A while ago I jotted down about seven or so ideas of stuff that I thought would make good blog posts, somehow "markup parsers in Python" is next on the list, so I might as well spill the beans on how incredibly easy it is to process (X)HTML with Python and a little built in class called HTMLParser.
There have been a few occasions when I needed a quick (and dirty) way to perform transforms on some chunk of HTML or merely "search and replace" parts of it. While it might be cleaner to do something with XSLT or the likes, using them doesn't even begin to match the speed of development of an HTMLParser-based class in Python.
One major thing to keep in mind when working with HTMLParser, especially if you're newer to Python, is that it is what's referred to as an "old styled" object, meaning subclassing it is a bit different than "new styled" classes. Since HTMLParser is an old-styled object, any time you'd want to call a super-class defined method you would need to perform HTMLParser.superMethod(arg) instead of super(SubHTMLParser, self).superMethod(arg)
Creating the HTML parser
For the purposes of this example, I want something simple, so we're just going to take a block of markup and "tweak" all the <a> tags within it to be "sad" (whereas "sad" means they'll be bold, blue, and blinkey). The actual code to do so is only 50 lines long and is as follows: import HTMLParser
'''A simple HTML transform-class based upon HTMLParser. All links shall be bold, blue and blinky :('''
The actual ins-and-outs of the parser are very simple; markup like "<a href="#">Hello</a><br/>" would execute accordingly:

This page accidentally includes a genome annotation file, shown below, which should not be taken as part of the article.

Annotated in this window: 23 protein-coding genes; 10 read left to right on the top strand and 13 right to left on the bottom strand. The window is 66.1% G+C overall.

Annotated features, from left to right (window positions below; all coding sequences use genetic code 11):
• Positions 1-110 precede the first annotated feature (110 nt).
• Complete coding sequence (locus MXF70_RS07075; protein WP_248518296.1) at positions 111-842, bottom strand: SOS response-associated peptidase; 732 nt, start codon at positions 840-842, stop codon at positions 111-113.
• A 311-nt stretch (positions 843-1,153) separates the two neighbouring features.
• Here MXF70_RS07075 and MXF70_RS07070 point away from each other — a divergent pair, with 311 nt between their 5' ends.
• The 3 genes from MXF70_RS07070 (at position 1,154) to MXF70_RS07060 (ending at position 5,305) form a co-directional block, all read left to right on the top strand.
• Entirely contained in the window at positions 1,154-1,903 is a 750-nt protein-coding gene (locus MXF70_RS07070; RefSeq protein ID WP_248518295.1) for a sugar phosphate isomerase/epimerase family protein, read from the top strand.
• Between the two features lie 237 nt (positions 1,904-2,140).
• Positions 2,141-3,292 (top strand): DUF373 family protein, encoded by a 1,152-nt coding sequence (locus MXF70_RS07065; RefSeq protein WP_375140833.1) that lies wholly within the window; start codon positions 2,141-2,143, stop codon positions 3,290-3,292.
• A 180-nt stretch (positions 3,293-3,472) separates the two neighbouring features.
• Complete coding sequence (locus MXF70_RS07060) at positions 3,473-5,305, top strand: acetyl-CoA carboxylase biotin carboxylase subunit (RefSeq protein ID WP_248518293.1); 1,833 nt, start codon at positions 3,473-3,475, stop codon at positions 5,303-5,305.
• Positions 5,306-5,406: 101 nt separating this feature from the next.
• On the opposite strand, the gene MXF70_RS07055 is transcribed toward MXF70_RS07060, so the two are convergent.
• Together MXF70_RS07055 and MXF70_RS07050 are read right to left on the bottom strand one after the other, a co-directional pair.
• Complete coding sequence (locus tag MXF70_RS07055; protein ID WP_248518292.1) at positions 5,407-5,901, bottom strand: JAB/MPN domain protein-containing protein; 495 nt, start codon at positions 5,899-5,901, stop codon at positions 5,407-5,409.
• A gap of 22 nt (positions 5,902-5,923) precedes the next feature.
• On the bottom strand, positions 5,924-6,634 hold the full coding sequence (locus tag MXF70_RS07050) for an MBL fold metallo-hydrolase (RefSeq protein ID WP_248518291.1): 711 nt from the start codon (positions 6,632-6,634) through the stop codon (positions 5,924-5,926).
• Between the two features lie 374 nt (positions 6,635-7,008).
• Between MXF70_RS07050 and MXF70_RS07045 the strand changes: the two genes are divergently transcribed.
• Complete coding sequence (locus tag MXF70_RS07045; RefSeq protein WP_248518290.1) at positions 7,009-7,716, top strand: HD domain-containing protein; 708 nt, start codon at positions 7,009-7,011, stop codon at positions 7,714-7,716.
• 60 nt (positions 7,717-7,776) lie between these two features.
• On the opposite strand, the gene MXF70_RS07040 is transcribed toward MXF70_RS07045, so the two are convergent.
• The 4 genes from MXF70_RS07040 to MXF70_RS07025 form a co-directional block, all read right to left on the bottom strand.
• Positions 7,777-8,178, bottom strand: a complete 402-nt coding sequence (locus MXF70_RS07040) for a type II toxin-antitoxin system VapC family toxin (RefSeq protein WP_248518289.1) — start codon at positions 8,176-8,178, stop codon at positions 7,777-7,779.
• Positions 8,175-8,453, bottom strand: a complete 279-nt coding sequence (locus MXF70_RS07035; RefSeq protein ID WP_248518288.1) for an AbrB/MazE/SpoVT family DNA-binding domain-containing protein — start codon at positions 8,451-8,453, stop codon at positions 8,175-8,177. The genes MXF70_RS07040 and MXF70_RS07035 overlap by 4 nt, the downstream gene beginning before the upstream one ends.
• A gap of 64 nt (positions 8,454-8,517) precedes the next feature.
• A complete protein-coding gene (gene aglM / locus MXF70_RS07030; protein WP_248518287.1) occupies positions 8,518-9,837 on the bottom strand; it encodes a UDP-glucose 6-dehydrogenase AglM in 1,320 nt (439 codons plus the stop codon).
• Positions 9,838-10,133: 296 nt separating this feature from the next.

handle_starttag('a', [('href', '#')])
Since HTMLParser just gives you element tag names, and there attributes, SadHTML simply builds a list of strings out of what data is passed to it via the super class and then when everything is finished, ties the list back together with: ''.join(list_of_tags).
Executing the SadHTML.depreshun method on the contents of my last blog post is a good example, part of the post was:
An informal poll at the Slide offices this past week yielded these interesting results: at Slide.com, nearly 100% of white people seem to like "Stuff White People Like".
After running it through "SadHTML", the following markup is generated instead:
An informal poll at the offices this past week yielded these interesting results: at Slide.com, nearly 100% of white people seem to like .
If you're curious as to how much more you can do with HTMLParser, do check out the documentation. It's far more lenient than using eXpat for parsing HTML, and it's still fast enough to be used on longer documents (there's also htmllib available for Python but I've not used it yet).